Jackson was a great musician and I enjoyed much of his music, but I wasn't a huge fan. I have no serious ties to him. I did feel for him and as I wrote in an earlier post I think he was treated unfairly, but I have no other stake in his death. But watching his memorial seemed like the right thing to do, and the rest of my office seemed to agree, though some were making ridiculous comments and I was glad I had headphones. I was actually impressed and moved by the ceremony. It was respectful and nicely done and reminded the world that Michael Jackson cared for people and did amazing things with his time and money.
I watched it through the CNN live feed with Facebook scrolling down the side, which I have to say was unpleasantly fascinating. The live feed constantly updates statuses from people on Facebook who are watching. This provided a mixture of responses. Many announced every time they broke into tears, others asked stupid questions or made snide comments or jokes, but most had one thing in common: poor spelling and improper grammar.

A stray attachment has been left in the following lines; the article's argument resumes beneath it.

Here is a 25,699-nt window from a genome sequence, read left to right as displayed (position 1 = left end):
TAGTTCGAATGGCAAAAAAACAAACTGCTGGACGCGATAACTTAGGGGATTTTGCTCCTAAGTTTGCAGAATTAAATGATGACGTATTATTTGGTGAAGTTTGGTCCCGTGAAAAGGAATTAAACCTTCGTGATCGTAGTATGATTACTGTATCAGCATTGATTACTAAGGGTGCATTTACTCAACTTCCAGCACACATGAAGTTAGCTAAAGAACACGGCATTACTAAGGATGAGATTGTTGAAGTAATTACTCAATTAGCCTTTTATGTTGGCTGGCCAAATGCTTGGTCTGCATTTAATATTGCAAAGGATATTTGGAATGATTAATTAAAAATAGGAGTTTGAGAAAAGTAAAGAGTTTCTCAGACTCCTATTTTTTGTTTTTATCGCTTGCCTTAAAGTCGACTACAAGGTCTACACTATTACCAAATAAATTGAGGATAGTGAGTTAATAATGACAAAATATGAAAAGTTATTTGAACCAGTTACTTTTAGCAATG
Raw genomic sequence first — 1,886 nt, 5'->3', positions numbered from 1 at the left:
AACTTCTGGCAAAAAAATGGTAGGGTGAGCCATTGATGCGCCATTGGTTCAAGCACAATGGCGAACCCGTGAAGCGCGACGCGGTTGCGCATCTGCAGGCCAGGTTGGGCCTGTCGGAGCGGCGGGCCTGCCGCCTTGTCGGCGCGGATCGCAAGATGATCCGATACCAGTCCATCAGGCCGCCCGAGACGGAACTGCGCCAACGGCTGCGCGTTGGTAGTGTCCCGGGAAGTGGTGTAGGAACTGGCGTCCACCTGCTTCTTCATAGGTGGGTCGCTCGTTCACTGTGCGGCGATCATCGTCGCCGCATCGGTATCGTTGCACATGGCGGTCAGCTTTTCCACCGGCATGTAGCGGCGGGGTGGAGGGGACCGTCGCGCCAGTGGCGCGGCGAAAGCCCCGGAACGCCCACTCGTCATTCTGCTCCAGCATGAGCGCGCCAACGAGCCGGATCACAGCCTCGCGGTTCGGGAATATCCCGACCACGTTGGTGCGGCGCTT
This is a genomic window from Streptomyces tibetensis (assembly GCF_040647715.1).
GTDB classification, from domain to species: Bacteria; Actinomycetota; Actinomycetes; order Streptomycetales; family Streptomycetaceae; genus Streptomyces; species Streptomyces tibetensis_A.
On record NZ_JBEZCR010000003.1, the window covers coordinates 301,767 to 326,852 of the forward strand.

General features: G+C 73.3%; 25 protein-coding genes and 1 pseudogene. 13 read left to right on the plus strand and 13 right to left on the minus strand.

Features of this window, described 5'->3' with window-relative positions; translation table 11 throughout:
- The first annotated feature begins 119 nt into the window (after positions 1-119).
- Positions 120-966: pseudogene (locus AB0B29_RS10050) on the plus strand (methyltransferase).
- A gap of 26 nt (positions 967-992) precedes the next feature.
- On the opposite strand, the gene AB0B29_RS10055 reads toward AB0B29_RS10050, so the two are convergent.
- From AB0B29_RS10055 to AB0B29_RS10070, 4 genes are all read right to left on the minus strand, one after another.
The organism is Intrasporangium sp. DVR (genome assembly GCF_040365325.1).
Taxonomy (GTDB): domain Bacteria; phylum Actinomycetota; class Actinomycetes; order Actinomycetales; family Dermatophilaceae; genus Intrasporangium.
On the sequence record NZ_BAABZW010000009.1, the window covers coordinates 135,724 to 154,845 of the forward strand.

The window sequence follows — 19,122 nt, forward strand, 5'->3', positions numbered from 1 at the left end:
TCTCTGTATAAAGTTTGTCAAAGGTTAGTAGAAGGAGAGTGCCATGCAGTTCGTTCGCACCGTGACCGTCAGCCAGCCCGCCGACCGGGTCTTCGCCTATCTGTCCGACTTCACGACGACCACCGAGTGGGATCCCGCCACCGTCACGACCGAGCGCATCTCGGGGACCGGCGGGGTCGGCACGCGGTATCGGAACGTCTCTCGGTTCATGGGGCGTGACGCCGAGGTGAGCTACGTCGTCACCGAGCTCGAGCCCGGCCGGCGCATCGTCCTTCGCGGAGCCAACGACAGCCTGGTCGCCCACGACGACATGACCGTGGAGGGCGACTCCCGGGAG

This communal watching experience via the internet is something I'm undecided about (I also did it for Obama's inauguration). It feels very disconnected yet connected all the same, which is the great puzzle of the internet: are we getting closer or farther apart? In many ways I felt more connected to the experience by watching it online than watching it alone on TV, but at times it made the experience less genuine because everyone was trying to make their point and commentary on the event, most of which seemed invalid or jokey. Maybe I don't need or want to read everything everyone is thinking.
As the memorial continued I also checked Twitter (my new obsession), which of course was overloaded with too many tweets. It seems if nothing else Jackson has proved that he is not only the king of pop but also the king of clogging up the internet.
-Stephen (Doing My Part)